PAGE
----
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Will Nigeria have its first-ever democratic transition of power since independence?

Millions of Nigerians are expected to turn out for tomorrow’s delayed election, which pits President Goodluck Jonathan against former military dictator Muhammadu Buhari in a tight race, with fears of terrorism looming. Jeffrey Brown learns more about the significance of the election from Michelle Faul, Nigeria bureau chief of the Associated Press.

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    And joining me to discuss tomorrow's election and what it means is the Nigeria bureau chief for the Associated Press, Michelle Faul.

    Welcome to you.

    So, is this election now about the two men, the two regions, the economy, Boko Haram? What's it coming down to?

  • MICHELLE FAUL, Associated Press:

    I think it comes down to the future of Nigeria.

    And President Obama in his message to the Nigerian people was very clear when he said that this is a matter of keeping Nigeria together, of the need for Nigerians to unite. And there are very real fears of violence here. And that's because the contest between these two men is so incredibly close.

    And that's a good thing, in a way. As the human rights commissioner said, it's a cause for celebration. It should be a sign that Nigeria's democracy is maturing. But in fact what's happened is, even before the voting started, a campaign that's degenerated into the kind of worst hate speech.


    How much is the outcome determining the fight against Boko Haram and how that proceeds from here?


    There are lots of people who will tell you, critics of President Jonathan, that reason that, at this point, the military were able to announce today that they have cleared Boko Haram out of the three northeastern states, is that that was done because of President Jonathan's reelection bid as a political ploy.

    The military have said that they were waiting to get the arms and training in order to make this push against Boko Haram. But, either way, on the eve of the election, we have this major announcement of victory over Boko Haram, one, by the way, that I do not think is likely, you know, that they have absolutely done away with Boko Haram.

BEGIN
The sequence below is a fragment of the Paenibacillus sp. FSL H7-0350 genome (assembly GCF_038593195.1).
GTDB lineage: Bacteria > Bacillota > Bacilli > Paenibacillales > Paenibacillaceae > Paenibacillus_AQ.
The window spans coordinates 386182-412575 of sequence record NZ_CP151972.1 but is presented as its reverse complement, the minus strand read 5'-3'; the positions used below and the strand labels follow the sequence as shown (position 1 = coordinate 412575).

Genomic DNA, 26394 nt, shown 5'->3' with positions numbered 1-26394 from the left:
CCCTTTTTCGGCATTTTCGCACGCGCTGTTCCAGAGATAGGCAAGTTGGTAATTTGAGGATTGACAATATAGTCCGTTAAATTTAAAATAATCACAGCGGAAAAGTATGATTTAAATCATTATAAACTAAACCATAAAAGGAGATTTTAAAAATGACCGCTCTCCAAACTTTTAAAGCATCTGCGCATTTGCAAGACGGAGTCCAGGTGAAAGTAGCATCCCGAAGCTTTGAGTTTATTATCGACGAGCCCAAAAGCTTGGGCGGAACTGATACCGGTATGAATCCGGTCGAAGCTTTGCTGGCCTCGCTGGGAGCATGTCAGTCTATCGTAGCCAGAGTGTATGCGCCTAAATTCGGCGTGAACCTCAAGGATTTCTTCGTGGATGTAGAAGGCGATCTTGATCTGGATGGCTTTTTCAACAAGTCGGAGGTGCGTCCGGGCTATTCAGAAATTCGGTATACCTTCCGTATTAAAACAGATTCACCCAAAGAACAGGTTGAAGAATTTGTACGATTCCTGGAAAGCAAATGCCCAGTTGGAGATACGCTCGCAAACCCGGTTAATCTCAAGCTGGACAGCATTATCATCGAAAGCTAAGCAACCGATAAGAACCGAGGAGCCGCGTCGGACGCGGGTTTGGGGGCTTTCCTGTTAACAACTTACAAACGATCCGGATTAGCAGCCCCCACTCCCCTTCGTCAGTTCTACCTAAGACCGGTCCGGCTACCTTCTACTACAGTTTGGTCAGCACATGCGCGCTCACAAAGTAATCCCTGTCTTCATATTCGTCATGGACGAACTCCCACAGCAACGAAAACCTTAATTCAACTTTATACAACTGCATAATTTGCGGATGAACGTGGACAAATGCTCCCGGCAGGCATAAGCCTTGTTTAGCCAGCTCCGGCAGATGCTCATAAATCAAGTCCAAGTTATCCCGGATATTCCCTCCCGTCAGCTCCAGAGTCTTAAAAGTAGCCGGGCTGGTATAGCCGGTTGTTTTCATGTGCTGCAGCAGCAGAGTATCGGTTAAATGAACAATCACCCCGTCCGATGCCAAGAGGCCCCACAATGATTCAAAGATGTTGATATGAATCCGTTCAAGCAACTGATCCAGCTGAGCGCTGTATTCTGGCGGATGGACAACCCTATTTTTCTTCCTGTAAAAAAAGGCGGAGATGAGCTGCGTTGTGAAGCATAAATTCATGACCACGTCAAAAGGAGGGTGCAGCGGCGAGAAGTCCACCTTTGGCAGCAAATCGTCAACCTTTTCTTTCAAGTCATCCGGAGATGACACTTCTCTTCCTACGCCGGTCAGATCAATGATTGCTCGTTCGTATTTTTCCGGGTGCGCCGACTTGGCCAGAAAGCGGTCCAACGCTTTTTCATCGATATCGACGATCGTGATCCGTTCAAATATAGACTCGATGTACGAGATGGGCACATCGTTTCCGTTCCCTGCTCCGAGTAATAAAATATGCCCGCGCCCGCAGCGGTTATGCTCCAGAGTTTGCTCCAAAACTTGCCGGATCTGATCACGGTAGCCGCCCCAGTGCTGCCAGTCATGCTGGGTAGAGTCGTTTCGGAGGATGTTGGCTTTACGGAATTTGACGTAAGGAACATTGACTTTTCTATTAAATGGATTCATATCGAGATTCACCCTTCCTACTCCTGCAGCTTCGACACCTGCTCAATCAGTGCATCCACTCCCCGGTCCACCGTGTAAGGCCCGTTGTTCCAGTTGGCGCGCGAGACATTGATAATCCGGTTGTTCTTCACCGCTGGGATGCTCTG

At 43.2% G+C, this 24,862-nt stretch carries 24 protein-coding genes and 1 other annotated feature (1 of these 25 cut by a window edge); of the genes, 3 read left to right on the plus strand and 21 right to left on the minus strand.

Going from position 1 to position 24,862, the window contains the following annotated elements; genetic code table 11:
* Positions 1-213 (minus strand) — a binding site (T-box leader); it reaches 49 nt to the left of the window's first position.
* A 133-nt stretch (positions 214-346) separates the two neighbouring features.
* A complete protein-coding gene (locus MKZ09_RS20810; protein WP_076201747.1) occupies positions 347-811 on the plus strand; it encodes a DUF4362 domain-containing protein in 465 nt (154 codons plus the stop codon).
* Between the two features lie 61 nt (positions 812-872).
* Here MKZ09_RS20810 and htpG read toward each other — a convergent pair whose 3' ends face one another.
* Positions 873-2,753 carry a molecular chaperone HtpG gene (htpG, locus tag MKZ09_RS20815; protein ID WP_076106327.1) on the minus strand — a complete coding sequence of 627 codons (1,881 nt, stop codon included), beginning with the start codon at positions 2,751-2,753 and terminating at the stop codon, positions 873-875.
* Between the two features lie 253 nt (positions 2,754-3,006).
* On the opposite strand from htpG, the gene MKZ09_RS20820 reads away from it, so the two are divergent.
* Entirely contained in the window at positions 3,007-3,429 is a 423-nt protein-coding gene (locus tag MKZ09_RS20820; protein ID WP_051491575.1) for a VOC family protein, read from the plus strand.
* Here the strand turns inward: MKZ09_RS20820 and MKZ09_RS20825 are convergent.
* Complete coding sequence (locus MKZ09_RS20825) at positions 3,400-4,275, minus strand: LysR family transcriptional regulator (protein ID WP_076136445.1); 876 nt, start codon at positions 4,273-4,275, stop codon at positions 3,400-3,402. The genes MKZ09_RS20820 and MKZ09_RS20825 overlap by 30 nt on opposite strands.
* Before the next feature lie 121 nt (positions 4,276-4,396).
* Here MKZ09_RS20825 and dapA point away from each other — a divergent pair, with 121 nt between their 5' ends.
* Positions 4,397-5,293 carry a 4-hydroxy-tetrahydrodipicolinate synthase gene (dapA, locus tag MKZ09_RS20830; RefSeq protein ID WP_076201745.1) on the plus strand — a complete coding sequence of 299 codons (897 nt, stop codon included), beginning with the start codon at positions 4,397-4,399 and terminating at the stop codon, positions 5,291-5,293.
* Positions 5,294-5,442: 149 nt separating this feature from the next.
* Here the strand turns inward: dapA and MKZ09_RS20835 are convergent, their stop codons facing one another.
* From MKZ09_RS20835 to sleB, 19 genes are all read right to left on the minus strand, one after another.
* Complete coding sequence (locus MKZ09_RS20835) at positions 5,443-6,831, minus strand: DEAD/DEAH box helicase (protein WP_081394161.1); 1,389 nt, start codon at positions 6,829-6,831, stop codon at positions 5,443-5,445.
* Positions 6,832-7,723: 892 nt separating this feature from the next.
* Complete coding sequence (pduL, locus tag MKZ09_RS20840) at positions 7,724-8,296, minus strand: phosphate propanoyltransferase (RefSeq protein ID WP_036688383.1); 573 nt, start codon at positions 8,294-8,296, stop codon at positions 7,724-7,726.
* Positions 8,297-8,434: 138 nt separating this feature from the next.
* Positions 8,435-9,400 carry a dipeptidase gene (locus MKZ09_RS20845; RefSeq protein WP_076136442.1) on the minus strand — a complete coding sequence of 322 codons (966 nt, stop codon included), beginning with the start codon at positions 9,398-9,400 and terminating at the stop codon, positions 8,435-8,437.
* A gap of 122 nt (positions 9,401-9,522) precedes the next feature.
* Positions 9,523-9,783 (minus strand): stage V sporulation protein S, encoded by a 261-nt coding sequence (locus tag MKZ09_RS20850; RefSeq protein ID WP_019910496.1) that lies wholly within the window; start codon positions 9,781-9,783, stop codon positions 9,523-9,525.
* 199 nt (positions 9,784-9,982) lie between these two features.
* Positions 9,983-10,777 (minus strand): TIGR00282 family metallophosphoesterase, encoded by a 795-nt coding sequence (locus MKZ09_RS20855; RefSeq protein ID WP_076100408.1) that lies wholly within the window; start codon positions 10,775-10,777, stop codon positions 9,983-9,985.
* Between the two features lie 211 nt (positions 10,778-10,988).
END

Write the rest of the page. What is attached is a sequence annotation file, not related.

You mean because they have announced such things in the past and it's hard to verify at this point?


    Well, because of that, and also because I think, from speaking with analysts and diplomats and just my own knowledge of what's happening on the ground there, that this is not going to be a campaign to annihilate Boko Haram, that the best you can hope for is that you push them out of the territory that they have been holding now, as the West Africa franchise of I.S., and you're left with a situation where they will continue to make hit-and-run attacks and you will continue to have suicide bombings.


    What is the potential that the vote, because it is close, will be inconclusive? And there is talk about a potential for violence in its aftermath.


    There are great fears.

    I mean, the pre-election violence has been unprecedented. Dozens of people have been killed. And, if you remember, after 2011 elections, again, the same two contenders. General Buhari lost President Jonathan won. The north went up in flames, riots, and over 1,000 people were killed then. And this is much more contentious, the reason being that Nigeria's political landscape has just been transformed.

    Two years ago, the main political parties came together and formed an opposition, not just formed an opposition. They have united behind one candidate, which for the first time in the history of Nigeria — and that's since independence, 1960, from Britain — for the first time in its history, you have the possibility of an actual democratic change of power. It's never happened before.


    All right, Michelle Faul of the Associated Press in Nigeria, thank you so much.


    Thank you.

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